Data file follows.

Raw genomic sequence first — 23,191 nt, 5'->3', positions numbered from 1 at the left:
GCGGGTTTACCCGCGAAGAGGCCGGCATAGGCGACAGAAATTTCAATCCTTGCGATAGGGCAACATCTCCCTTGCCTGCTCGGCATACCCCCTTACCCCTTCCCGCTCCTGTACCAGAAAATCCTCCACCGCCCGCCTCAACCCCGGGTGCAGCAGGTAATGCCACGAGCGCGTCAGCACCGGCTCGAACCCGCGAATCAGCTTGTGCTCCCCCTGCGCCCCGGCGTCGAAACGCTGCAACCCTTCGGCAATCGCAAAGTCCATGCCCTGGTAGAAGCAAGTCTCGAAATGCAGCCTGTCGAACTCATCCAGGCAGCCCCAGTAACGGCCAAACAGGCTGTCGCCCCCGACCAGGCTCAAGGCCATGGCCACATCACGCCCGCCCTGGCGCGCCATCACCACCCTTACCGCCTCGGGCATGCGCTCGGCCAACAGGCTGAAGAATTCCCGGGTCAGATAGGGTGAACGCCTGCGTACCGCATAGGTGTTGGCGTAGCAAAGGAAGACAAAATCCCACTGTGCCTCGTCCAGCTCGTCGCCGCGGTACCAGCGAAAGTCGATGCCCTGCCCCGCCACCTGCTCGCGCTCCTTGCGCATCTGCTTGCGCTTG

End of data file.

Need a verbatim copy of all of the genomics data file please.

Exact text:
Raw genomic sequence first — 23,191 nt, 5'->3', positions numbered from 1 at the left:
GCGGGTTTACCCGCGAAGAGGCCGGCATAGGCGACAGAAATTTCAATCCTTGCGATAGGGCAACATCTCCCTTGCCTGCTCGGCATACCCCCTTACCCCTTCCCGCTCCTGTACCAGAAAATCCTCCACCGCCCGCCTCAACCCCGGGTGCAGCAGGTAATGCCACGAGCGCGTCAGCACCGGCTCGAACCCGCGAATCAGCTTGTGCTCCCCCTGCGCCCCGGCGTCGAAACGCTGCAACCCTTCGGCAATCGCAAAGTCCATGCCCTGGTAGAAGCAAGTCTCGAAATGCAGCCTGTCGAACTCATCCAGGCAGCCCCAGTAACGGCCAAACAGGCTGTCGCCCCCGACCAGGCTCAAGGCCATGGCCACATCACGCCCGCCCTGGCGCGCCATCACCACCCTTACCGCCTCGGGCATGCGCTCGGCCAACAGGCTGAAGAATTCCCGGGTCAGATAGGGTGAACGCCTGCGTACCGCATAGGTGTTGGCGTAGCAAAGGAAGACAAAATCCCACTGTGCCTCGTCCAGCTCGTCGCCGCGGTACCAGCGAAAGTCGATGCCCTGCCCCGCCACCTGCTCGCGCTCCTTGCGCATCTGCTTGCGCTTG